edit: I stand corrected as pointed out by the replies below. Curious what logs they had to prove this!

Original comment:

> Do they have enough logs to reach out to people that were affected?

It happens on the client, there are no server logs that Tailscale could check


> Curious what logs they had to prove this!

My guess is the client sends some kind of "goodbye" message when it gets reconfigured to another coordination server, and that message has enough information to determine if it originated from this attack.


Reconfiguring the local client daemon (tailscaled) is reported to Tailscale log servers so there's server-side evidence if it's exploited.


"Reviewing all logs confirms this vulnerability was not triggered or exploited."


"worst ones I've seen this decade"

It's not that bad actually.


Super interesting article, and TIL Firefox does not implement PNA (Private Network Access).

Does anyone know why? It seems like an obviously good thing to have.

https://wicg.github.io/private-network-access/


Related: note also that tailscale's tailnet 100.* subnet is som form of CGNAT public ip block. I think Tailscale thought long and hard about this, and landed on it because it was a path of lesser resistance to break fewer things. And if you squint they fit the stated purpose.

But even if browsers now implement PNA the tailnet itself is public address space, so that vector still exists. I wonder if browsers (and eventually standards) will be pressured to treat those blocks as private.


The real takeaway here is that you should never treat any network boundary as critical for security. This is true whether it's a physical boundary or a virtual one (with TS being one example of the latter).

If your private net is full of trivial to access things with no access control or horribly insecure services, that's a huge problem. There are many many many ways to hop over firewalls. Hostile JS on web sites is just one.

Network boundaries are only first lines of defense in what should be a defense in depth strategy. Never depend on any one single boundary completely.

My personal criteria is: if it's not secure enough to be connected directly to the Internet with no firewall, it's broken. Make it that secure and then put it on a secure network.


We're crazy to allow any program to talk on the network by default. Then when we run js we allow the browser, a user executed program, to decide what level of network control it will exercise. This laissez-faire attitude to controlling communication paths, or even awareness, makes lateral movement so much easier.

The lack of integrated authentication services is one reason why so many things are completely open. It's too hard to set up and manage user credentials, and in any case, programs shouldn't have access to user credentials, they should get delegated permission. AD has made everything too hard, we need a TOFU like dynamic machine identity exchange, which then allows individuals users to execute programs with particular network capabilities.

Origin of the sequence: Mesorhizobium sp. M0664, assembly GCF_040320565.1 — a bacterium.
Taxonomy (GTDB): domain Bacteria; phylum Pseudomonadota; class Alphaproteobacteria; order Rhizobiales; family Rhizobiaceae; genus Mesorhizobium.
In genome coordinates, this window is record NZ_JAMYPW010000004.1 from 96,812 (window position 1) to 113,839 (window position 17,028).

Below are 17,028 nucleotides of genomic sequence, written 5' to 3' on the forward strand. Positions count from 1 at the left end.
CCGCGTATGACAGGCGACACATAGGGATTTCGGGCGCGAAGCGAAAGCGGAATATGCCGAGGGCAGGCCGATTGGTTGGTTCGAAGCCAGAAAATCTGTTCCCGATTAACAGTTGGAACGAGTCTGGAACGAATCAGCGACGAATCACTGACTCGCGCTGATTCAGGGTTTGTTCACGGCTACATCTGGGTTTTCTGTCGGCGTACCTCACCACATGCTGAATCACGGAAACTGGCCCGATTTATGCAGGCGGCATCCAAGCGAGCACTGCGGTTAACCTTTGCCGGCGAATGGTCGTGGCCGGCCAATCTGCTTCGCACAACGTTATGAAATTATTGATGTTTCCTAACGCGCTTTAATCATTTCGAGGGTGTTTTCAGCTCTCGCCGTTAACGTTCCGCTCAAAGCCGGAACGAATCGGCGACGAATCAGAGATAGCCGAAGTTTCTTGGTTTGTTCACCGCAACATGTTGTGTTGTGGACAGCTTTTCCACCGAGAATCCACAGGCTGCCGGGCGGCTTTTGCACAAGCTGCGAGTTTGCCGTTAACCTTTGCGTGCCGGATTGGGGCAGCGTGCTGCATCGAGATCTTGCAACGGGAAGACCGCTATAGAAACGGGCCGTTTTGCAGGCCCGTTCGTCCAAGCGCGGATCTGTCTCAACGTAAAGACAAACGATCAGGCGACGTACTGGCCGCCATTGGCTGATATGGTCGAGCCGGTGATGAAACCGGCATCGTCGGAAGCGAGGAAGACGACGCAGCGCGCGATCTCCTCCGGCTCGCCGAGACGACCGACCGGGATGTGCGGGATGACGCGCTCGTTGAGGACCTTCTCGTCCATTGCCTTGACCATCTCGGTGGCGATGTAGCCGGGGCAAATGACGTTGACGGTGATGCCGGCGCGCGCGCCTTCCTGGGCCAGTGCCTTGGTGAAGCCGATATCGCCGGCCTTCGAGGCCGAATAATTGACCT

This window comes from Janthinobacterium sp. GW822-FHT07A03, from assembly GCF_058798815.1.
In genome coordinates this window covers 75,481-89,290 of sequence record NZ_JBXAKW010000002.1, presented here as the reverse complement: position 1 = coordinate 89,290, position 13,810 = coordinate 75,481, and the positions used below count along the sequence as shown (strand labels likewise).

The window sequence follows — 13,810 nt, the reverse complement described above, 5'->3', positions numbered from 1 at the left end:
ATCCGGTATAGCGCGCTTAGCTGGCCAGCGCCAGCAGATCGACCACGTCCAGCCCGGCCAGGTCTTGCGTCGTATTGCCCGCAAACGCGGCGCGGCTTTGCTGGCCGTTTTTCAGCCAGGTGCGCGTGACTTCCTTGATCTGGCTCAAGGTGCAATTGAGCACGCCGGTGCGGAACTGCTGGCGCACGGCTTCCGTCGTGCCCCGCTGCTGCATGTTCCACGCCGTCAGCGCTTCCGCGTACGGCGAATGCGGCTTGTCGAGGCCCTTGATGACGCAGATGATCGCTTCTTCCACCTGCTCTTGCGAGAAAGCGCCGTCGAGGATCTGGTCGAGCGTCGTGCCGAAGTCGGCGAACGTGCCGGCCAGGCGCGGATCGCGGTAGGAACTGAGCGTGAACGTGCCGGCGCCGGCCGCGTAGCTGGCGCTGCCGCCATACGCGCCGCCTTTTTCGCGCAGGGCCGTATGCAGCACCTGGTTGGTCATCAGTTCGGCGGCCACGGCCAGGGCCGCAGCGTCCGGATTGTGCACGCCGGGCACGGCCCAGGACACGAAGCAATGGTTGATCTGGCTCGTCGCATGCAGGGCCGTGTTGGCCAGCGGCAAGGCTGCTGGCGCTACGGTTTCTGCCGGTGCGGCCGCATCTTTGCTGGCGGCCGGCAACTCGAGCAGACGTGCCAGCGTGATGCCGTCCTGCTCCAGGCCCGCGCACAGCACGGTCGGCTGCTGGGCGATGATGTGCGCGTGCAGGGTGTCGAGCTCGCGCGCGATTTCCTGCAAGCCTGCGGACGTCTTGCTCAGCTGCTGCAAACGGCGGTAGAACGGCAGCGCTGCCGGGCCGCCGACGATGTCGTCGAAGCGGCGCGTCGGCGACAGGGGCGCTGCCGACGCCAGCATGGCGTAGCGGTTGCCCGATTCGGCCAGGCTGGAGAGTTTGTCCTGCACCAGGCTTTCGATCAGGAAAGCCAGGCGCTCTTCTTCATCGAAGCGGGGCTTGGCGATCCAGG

Geez, yeah, I was going to say that it's clearly bonkers that DNS rebinding can trick the browser into communicating with loopback addresses, until I got to the part of the article that explained how there actually is a mitigation for that. Hopefully Firefox fixes that soon, because I shudder to think how many applications are vulnerable.



The usual incompetence. It would break some existing use etc.


Any reference about this? (i.e. somebody saying that it would break something?) Curious to see how they'd justify it.


> If you run non-HTTPS web services on your Tailnet, and those services are unauthenticated or rely on Tailscale for authentication, implement an allowlist of expected HTTP Host headers to prevent malicious Javascript from accessing these services.

In my opinion, this should be done not only for non-HTTPS services, but for all services: the "default" virtual host (used where there is no Host header, or when it has an unexpected value) should have nothing except a static 4xx error page. This not only avoids DNS rebinding attacks, but also avoids automated attacks in which the attacker doesn't know the correct hostname for the service (mostly automated scans for vulnerable PHP scripts and similar).


In addition, it's basically required if you're using a reverse proxy service, eg. Cloudflare or Akamai. CF websites have been found via Shodan or Censys because site info is left open via https ://[ip]:443.


The biggest shock to me here is "aarch64 Windows doesn't have calc.exe"


I don't see a writeup of how this was fixed. Merely checking the Host header is insufficient -- the vulnerability would still be wide open to anyone who can open TCP sockets to localhost.

Windows has APIs (named pipes, DCOM (eww) and such) that allow authenticated local access to services. Unixes have unix sockets.


(This comment was in response to the original submission https://tailscale.com/security-bulletins/#ts-2022-004, which we've since changed)


Windows from W10 onwards has Unix sockets too.